But the most common experience was one in which my own being and that of everyone I saw were contained in the inclusive form of the Shakti itself. Thus, I needed no uncommon visionary communications in order to intuit the nature of anyone’s existence, experience or problem. These things were simply obvious to me on the level of uncommunicated, direct knowledge. I seemed merely to live in an inclusive intelligence that was not limited to my reflective awareness or my ability to read “signs.” I simply knew the truth of what I perceived and had no sense at all of living as a separate, conditioned entity.

As all of this became more and more obvious and continuous I remembered Baba’s statement that I would become a spiritual teacher in about a year. It seemed now that this event was occurring even without my volition or control. I wrote to Baba and informed him about my experience. I told him that I felt I needed instruction in the conscious use of these abilities. And I said that I did not wish to carry on this teaching without his consent and blessing. I asked him to give me the authority to teach in this way, and to bless me in the traditional way by giving me a spiritual name. Baba replied by telling me to come to India as soon as possible.

At first I thought I would be unable to leave until the following year. We were heavily occupied with business, which we hoped would eventually lead us to a high degree of financial security.

Our business involved the creation of new corporations, gathered together by our partner, who was a former corporate lawyer. Sal and I functioned mainly as “finders” or promoters, and our work involved the attempt to gather funds or a commitment of support from various private parties and brokerage houses.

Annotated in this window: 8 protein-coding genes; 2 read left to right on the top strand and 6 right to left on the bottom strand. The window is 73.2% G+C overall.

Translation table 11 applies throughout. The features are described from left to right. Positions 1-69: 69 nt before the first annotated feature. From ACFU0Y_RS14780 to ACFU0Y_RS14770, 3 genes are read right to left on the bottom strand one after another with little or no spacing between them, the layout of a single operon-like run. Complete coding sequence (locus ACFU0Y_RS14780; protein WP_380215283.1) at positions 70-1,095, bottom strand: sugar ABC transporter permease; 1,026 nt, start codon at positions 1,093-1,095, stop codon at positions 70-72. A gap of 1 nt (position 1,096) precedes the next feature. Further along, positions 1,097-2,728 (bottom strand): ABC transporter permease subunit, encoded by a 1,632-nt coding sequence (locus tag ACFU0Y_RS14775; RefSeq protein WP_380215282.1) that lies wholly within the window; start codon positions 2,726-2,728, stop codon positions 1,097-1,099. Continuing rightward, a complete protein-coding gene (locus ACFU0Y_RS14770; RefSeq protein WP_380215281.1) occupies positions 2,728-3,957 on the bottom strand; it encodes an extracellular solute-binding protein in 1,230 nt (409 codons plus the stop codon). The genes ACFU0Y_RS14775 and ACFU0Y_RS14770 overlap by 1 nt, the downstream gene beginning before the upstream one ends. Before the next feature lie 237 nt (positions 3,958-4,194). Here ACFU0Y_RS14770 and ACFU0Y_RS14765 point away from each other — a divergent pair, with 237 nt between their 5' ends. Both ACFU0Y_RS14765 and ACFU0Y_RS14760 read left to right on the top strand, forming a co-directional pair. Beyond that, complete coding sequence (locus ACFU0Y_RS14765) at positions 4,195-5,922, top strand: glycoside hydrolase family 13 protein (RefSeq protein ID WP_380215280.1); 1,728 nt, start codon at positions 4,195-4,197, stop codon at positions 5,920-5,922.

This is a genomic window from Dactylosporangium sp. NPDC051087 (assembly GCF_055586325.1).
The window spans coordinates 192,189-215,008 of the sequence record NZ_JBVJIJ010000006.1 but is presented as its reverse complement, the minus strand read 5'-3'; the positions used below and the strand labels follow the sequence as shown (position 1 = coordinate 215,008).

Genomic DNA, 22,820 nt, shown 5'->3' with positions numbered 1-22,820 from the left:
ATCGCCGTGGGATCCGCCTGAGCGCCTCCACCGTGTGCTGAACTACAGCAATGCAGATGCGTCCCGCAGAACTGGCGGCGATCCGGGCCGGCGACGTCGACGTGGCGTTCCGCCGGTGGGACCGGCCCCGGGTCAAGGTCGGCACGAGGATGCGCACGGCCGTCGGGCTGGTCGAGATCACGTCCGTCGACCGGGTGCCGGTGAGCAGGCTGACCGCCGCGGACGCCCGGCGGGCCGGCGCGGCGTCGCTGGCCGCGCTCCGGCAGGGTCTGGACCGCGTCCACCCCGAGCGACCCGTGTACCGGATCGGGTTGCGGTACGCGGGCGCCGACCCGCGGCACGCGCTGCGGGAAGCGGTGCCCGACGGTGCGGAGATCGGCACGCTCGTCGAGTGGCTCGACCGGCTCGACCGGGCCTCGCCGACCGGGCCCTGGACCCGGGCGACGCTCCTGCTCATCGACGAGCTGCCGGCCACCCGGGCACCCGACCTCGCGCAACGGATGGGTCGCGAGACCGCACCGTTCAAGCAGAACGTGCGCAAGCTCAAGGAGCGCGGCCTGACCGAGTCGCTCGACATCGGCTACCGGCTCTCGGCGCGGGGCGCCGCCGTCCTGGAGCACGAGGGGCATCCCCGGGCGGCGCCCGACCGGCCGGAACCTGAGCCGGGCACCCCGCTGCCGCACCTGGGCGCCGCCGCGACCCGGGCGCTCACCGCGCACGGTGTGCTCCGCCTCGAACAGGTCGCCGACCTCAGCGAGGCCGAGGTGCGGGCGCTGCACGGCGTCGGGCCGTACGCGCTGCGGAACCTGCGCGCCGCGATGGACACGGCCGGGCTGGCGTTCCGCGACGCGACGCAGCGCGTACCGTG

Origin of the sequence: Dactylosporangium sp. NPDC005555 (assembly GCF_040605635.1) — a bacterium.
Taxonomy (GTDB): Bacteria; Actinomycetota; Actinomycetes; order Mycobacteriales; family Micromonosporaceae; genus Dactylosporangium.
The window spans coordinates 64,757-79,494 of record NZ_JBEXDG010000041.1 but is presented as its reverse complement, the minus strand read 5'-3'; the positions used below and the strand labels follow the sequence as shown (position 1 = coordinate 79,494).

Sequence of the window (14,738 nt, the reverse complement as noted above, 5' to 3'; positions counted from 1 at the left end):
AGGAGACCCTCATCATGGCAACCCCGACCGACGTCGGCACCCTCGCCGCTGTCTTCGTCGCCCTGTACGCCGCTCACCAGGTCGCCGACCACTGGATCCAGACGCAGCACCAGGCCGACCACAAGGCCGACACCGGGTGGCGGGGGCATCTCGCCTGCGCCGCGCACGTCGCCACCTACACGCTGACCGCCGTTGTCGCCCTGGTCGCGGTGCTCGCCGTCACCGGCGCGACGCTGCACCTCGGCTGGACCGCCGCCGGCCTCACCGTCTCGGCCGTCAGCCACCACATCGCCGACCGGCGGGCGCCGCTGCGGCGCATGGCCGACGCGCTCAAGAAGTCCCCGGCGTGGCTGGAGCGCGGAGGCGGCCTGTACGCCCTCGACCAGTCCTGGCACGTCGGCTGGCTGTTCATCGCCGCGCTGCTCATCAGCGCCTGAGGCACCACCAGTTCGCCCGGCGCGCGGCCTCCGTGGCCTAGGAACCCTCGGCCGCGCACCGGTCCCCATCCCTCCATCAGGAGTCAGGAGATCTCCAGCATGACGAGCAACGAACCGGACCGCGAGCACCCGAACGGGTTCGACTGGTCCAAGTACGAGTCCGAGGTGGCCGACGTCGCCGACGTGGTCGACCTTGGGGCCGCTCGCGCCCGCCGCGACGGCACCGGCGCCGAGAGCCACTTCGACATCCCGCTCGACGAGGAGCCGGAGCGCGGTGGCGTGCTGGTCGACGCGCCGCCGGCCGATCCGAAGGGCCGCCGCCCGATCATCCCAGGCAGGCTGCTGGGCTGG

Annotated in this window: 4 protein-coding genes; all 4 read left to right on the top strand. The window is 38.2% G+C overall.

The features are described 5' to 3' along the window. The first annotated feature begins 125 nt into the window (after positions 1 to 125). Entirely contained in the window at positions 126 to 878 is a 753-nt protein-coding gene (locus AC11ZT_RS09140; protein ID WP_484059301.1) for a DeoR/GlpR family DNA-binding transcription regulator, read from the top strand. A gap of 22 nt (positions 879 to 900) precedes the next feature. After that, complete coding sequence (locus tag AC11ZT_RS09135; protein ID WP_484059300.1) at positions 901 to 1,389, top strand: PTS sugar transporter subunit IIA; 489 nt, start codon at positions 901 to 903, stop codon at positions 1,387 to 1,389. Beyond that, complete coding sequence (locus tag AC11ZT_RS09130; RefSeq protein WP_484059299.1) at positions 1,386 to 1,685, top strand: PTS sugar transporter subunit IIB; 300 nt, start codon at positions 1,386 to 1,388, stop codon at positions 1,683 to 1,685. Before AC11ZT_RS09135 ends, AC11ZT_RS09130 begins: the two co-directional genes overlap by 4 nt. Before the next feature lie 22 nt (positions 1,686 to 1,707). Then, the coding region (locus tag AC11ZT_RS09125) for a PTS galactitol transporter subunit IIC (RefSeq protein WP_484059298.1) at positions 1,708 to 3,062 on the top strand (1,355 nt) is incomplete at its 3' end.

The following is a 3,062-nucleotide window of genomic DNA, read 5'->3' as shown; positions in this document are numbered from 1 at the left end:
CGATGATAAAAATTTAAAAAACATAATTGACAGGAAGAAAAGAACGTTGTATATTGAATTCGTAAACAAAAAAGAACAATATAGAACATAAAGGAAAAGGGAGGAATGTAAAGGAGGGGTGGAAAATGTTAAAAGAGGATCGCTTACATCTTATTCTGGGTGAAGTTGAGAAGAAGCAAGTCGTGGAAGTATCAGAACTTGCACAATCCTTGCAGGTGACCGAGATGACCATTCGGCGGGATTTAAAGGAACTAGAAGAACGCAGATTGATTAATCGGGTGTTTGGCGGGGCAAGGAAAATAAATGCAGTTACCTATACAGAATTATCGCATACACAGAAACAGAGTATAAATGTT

However, it was at this time that the financial market went into a slump, and it became almost impossible to gather free money for investment in new corporations. Within a matter of weeks after I returned to New York it became clear that we would be unable to survive the difficulties emerging in the financial market. I spent the last days in July severing my connection with Scientology and securing a refund for the money I had spent on the “upper levels.” By August 1st our business was liquidated as far as we were concerned. Sal went off to find new employment, and I made ready to fly to Bombay.

I flew to Bombay alone and arrived there on August 3rd. Peter Dias met me at the airport, and we took a taxi to the home of one of Baba’s devotees in Bombay proper. Baba was to arrive that morning for an extended stay in the city, away from the Ashram.

He arrived about 11 a.m. I bowed at his feet and gave him a few Gifts I had brought from America. Then there was a brief discussion about my trip. I would spend four weeks constantly in Baba’s Presence, but this brief conversation was to be the only one we would have from that moment. Just prior to leaving I addressed him about an experience I had in meditation, but I have never since had a personal discussion with him.

I realized at that moment that I did not have a personal relationship with Baba. He did not appear to me as a human individual. There was not the slightest movement of interest on my part in his personal attitudes, or anything that amounted to personality. But neither did I perceive myself as a personality in any sense. The revolution in my understanding of the mind and the ordinary adventure had finally removed any sense that I operated on the level of character and personal life.